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Still France's king of cool

Johnny Hallyday, still the biggest rock star that country ever produced, works on his other passion: movies.

May 09, 2003|Sorina Diaconescu | Times Staff Writer

He's Johnny -- and if you are French and have been conscious for any stretch of the past 40 years, further clarification is unnecessary.

But on this side of the Atlantic, Johnny Hallyday -- rock star, seller of 80 million records, national hero in his native France -- is perhaps best known for giving American upstart Jimi Hendrix his first leg up as an opening act in the '60s, and for appearing occasionally in oddball flicks.

The Patrice Leconte-directed psychological drama "Man on the Train," in theaters today, and the entertaining caper "Crime Spree," arriving stateside in September, are the latest projects starring Hallyday. They're a welcome opportunity for American audiences to get acquainted with him, but acting is a rather backward introduction to this cool, grizzled cat of French rock.

Hallyday has always fancied himself a total performer in the Elvis mold and doesn't much mind. "I'm excited about acting in movies," he says. "It's interesting to forget who you are and start to become somebody else, speak differently, carry on with a different attitude, you know?"

Une rock & roll attitude has always been Hallyday's default pose. He is the only rock 'n' roller of Gallic vintage to achieve mega-star status in his homeland, where a survey once indicated he could get enough votes to become the first truly rockin' French president. His public remains faithful; a double record released six months ago has sold 2 million copies in France. In the early years, he crooned Elvis-style, thrashed about like Jerry Lee Lewis and tried for Mick Jagger's insolent take on the blues; he later went psychedelic, even attempted rock opera.

For the past couple of decades, he has turned introspective and ballad-esque, through it all shouldering the burden of his legend with a vitality that defies his detractors. Who would have guessed back in '66, when Hallyday, already a star, put out "Cheveux longs, idees courtes" (Long hair, short ideas), a sarcastic little rhythm & blues number, that he would still be around and playing to crowds of 80,000 in the new millennium?

A recent visit to the West Hollywood villa where he's been staying for the past month while rehearsing with his band for an upcoming European tour, finds Hallyday sitting at a table on his backyard terrace alone, save for a pack of Gitanes -- the cigarette brand he once credited for his powerful croon. Although he's nearing 60, he still dresses in renegade black -- T-shirt, fitted jeans, leather jacket, his eyes blue and steadfast, his answers clipped though unfailingly polite.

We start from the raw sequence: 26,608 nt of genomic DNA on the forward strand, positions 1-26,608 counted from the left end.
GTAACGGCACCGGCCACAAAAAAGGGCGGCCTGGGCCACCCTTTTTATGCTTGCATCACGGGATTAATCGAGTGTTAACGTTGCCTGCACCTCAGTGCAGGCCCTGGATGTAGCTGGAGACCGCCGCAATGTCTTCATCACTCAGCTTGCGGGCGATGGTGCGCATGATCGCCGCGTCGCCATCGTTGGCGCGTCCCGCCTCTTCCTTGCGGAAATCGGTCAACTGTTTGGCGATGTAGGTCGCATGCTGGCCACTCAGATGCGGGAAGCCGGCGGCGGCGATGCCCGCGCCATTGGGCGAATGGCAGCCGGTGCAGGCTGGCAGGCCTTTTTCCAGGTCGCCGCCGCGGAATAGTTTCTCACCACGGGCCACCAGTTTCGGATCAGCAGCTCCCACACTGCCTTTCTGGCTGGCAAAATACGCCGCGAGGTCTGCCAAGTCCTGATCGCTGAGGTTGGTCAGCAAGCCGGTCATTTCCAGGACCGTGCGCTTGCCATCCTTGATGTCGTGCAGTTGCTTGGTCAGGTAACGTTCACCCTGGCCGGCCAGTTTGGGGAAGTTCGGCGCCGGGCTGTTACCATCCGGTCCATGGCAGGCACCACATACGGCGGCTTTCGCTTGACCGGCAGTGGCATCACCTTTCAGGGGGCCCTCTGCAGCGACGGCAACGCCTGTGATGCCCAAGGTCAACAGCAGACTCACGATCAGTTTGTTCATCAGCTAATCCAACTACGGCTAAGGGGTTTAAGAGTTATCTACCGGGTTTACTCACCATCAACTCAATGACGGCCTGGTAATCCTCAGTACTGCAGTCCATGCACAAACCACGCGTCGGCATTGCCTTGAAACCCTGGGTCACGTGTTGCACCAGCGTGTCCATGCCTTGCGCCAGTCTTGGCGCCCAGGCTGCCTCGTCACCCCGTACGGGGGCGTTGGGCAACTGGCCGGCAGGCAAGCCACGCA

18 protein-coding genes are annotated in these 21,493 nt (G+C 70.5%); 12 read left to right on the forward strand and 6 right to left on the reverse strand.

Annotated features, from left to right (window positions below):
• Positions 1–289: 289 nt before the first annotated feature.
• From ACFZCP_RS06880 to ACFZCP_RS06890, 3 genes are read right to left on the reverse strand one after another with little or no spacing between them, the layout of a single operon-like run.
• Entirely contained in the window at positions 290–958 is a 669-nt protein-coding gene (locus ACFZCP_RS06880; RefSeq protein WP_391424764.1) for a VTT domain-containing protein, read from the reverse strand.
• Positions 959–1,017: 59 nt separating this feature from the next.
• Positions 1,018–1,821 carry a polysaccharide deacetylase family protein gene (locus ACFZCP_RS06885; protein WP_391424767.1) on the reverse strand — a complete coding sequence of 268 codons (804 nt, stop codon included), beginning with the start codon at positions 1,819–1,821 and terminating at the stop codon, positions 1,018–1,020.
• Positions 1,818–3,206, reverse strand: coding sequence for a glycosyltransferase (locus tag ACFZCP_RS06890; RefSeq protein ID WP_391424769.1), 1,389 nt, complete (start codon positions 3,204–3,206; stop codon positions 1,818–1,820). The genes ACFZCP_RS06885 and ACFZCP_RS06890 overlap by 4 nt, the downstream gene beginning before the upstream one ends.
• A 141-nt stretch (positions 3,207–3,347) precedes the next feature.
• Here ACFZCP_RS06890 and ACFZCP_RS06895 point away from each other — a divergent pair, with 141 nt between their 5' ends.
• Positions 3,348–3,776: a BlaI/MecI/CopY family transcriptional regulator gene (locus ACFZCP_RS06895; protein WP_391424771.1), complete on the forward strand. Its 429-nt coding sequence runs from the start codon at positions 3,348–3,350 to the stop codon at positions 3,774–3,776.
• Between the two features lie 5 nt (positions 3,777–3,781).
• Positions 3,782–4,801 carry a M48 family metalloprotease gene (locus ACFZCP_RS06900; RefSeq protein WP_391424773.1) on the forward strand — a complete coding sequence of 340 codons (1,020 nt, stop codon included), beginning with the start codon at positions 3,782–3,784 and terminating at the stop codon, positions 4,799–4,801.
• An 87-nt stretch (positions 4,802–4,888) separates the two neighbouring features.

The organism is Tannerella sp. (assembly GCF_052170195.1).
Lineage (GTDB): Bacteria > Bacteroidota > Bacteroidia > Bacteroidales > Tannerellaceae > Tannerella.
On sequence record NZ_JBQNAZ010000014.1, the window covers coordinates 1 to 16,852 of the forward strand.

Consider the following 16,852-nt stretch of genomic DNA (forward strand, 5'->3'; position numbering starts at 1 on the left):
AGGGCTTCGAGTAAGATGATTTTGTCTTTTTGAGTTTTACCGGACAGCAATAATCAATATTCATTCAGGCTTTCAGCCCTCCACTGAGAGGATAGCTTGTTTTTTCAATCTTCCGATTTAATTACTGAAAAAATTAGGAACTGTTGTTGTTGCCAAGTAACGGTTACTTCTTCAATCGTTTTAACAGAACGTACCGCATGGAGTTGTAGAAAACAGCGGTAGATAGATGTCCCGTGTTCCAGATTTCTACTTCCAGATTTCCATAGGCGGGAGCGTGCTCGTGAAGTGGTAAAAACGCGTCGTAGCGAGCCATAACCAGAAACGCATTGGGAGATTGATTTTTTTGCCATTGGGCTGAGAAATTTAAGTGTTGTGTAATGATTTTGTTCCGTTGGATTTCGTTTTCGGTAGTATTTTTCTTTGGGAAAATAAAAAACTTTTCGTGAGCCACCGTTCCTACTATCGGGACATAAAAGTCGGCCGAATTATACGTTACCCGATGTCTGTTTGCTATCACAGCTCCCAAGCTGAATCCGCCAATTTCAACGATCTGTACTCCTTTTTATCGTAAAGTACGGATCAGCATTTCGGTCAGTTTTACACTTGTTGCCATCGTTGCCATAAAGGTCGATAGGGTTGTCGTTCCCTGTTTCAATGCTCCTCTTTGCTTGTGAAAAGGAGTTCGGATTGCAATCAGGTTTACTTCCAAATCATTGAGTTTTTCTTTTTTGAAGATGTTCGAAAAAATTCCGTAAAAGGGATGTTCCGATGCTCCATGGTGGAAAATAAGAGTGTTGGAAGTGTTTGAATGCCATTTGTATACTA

Mixing American-accented English with French, he explains what attracted him to the gangster role in "Man on the Train": "What pleased me the most was working with Patrice Leconte. He's a French director I enjoy very much. I thought the story was interesting -- it's about two men who are completely different and who discover that they wish to swap their destinies. There's a lot sensibility in these two characters."

One is a retired literature professor played by French screen veteran Jean Rochefort, the other Hallyday's exotically named Milan, an aging thief who heads to a provincial backwater to hold up the local bank. The film is an atmospheric, melancholy piece built around an old-fashioned intimacy that blossoms between the two protagonists -- the staple of westerns in which men bonded under prairie skies -- with dialogue playing wittily on Hallyday's iconic presence. When the professor, who tortures the piano out of boredom, demands from Milan, "Are you a musician too?" he tosses back, "I had a harmonica once."

Milan is gruff, curt and occasionally flashes a look as if to indicate that though he does not suffer fools, he finds the folly of humanity endearing. It's pretty much the impression one gets of Hallyday these days, although he maintains he's only drawn to characters unlike his real self.

"I don't want to be a rock 'n' roll singer on screen, so I play a gangster," he says.

Except, he is gently reminded, he made a handful of films early in his career in which he did play variations on himself -- a blond, azure-eyed teen idol full of moxie who would break into song at the slightest provocation.

"Let me forget that," he grumbles. "I don't like those movies. They were no good."


A tough choice early

Born Jean-Philippe Smet, of a Belgian father and a French mother, in Paris in 1943, Hallyday was entrusted to the care of an aunt when his parents split. He spent his early childhood performing in vaudeville numbers with his cousins, and by the time he turned 10, he had already toured Europe. His show-biz friends got him parts in movie advertisements, and in 1954 he made his big-screen debut with a walk-on part in Henri Clouzot's classic thriller "Diabolique."

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